The thought occurs because Rushton's portraits are currently to be found not, as they usually are, in the store rooms at the Saatchi Collection, but in the company of a room full of ecclesiastical paintings at the Bowes Museum. Surrounded by flamboyant agonies and ecstasies, annunciations and lamentations, their reticence, their apparent aspiration to insignificance, is hard to miss.
You might say the same about today's younger artists. The museum's current exhibition, "Private View", which involves integrating work by 35 of them, from Britain and Germany, among the permanent exhibits sounds like the recipe for a violent culture clash. In fact, the imported works are often so self-effacing that the whole exercise begins to feel like some sort of avant-garde treasure hunt. Is there really nothing subversive in the Roman Archaeology room? Could these decorated buckets, pride of the souvenir shop, represent some stroke of unfathomably recherche satire? This creeping paranoia is only intensified by the discovery that one of the seemingly innocent museum notice boards is really a work by Peter Zimmermann.
Paranoia is not an entirely inappropriate response. The work here takes a variety of forms (from ceramics to photographs, videos to stuffed specimens of imaginary animals), but most seem to be devoted to unsettling our experience of the museum as a whole. Richard Wentworth, for example, has taken a space in a gallery devoted to display cases full of ceramics. On the top of one of these, he has perched a sheet of glass, precariously supporting several badly patched up pieces of crockery. It doesn't take long to realise he is looking to draw our attention to the way functional objects have been fetishised, in the gallery setting, as aesthetic. The real shock comes when you notice that the display case in question is balanced rather unevenly on bricks - and that its contents are themselves quite badly knocked about and undistinguished. Here, an the top floor, after yards and yards of Dutch landscapes (not to mention, in a temporary exhibition, Velazques's Rokeby Venus) we have reached the point of accepting almost anything on trust. We have fallen prey to the myth of Museum Quality, and abandoned our duty to look and think for ourselves. We have come to admire the museum, not its contents.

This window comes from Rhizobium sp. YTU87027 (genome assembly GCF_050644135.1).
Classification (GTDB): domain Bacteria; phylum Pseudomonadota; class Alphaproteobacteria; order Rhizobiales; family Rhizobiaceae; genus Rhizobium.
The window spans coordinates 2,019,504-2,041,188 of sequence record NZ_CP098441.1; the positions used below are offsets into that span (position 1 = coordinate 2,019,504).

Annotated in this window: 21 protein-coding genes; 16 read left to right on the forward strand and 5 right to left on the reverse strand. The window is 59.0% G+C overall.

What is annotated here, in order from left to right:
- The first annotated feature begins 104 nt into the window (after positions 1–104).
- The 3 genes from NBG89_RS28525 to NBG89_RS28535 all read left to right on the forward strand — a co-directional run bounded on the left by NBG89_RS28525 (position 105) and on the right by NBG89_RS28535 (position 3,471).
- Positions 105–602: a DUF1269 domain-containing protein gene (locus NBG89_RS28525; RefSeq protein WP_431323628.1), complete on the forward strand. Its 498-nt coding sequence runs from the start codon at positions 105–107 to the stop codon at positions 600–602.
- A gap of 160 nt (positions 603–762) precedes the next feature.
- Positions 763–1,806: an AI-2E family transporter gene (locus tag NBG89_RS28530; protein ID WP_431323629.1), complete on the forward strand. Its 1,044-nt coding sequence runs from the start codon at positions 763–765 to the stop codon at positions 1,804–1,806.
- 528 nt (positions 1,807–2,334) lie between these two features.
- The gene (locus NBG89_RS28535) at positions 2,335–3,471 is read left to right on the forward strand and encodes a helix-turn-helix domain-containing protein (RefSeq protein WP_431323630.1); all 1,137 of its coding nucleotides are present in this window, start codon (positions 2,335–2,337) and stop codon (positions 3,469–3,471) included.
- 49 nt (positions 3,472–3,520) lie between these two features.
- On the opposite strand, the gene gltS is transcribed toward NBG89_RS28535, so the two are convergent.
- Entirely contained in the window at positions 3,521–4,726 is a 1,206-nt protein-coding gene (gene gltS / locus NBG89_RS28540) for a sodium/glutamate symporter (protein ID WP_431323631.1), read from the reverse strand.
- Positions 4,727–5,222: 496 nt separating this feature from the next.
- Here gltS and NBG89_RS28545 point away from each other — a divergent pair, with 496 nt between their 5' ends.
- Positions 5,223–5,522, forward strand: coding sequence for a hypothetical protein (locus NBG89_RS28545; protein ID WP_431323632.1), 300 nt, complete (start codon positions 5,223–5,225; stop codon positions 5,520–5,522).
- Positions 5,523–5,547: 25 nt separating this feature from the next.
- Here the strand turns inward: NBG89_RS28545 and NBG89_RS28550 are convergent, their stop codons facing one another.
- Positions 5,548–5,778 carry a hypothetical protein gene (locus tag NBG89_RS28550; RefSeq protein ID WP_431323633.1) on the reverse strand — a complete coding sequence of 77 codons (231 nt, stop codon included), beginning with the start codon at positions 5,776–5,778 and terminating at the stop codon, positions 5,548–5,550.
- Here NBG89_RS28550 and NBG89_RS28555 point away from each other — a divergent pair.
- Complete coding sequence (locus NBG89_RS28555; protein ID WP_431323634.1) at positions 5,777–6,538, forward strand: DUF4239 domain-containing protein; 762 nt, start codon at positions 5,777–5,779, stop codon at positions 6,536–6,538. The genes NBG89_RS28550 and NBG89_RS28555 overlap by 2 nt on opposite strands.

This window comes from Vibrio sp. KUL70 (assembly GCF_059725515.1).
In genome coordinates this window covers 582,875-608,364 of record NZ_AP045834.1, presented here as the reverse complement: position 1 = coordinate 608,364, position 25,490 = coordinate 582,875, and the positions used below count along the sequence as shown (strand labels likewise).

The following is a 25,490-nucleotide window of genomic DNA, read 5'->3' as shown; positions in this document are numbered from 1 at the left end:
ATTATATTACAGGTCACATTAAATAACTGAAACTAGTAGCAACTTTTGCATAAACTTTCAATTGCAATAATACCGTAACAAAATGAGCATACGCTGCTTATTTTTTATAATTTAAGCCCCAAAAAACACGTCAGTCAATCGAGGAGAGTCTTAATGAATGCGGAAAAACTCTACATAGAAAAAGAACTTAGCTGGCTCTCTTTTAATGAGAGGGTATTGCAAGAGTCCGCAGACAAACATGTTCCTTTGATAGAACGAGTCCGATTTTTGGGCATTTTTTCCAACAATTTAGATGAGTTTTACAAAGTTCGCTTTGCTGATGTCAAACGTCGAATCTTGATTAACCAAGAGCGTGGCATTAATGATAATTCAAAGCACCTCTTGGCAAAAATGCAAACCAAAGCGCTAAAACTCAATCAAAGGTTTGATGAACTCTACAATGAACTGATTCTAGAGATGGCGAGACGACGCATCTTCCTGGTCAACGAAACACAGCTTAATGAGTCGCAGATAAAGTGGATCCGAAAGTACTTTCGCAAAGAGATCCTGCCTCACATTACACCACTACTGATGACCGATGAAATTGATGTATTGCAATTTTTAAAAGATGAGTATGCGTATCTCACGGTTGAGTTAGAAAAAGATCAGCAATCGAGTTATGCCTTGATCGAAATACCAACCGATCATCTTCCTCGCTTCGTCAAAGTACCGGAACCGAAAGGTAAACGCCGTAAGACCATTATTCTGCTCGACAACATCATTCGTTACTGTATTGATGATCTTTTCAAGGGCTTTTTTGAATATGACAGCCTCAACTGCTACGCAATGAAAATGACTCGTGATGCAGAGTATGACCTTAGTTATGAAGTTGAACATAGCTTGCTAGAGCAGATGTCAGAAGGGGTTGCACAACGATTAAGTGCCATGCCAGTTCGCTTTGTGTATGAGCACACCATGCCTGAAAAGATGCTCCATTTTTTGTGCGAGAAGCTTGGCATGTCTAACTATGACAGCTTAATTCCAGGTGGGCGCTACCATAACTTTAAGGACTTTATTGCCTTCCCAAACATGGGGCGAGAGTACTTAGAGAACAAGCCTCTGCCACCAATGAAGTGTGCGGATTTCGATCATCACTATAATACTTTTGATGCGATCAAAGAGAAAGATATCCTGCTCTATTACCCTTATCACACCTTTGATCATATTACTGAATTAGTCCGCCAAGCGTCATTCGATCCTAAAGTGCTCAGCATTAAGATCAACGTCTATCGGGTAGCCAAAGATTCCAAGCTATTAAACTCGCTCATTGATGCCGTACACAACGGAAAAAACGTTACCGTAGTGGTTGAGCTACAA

Not that admiring this particular museum, which is built in the style of a French chateau, is necessarily wrong. It was built in the 1870s by John and Josephine Bowes to house a collection that has barely been added to since their deaths, and which still includes a large number of Josephine's own refreshingly dreadful landscapes. Reflecting as it does the tastes and whims of two extravagant enthusiasts, it's a place where idiosyncrasies help to undermine its potential pomposity: there's a spectacular predella painting here by Sassetta, not to mention the two Goyas and El Greco's great Tears of St Peter, but there is also a life-size mechanical silver swan, a two-headed calf and an improbable number of potted palms. It is, in other words, a personal collection, a composite portrait of its makers rather than a solemn account of a particular aesthetic. "Private View" helps to restate that basic truth by allowing two contemporary curators, Veit Gorner and Penelope Curtis, to select contemporary works. According to the press release "the selection should give a fair representation of the diversity of current art practice", but it works so well precisely because it does nothing of the kind: their selections are as provisional and personal as those of John and Josephine Bowes.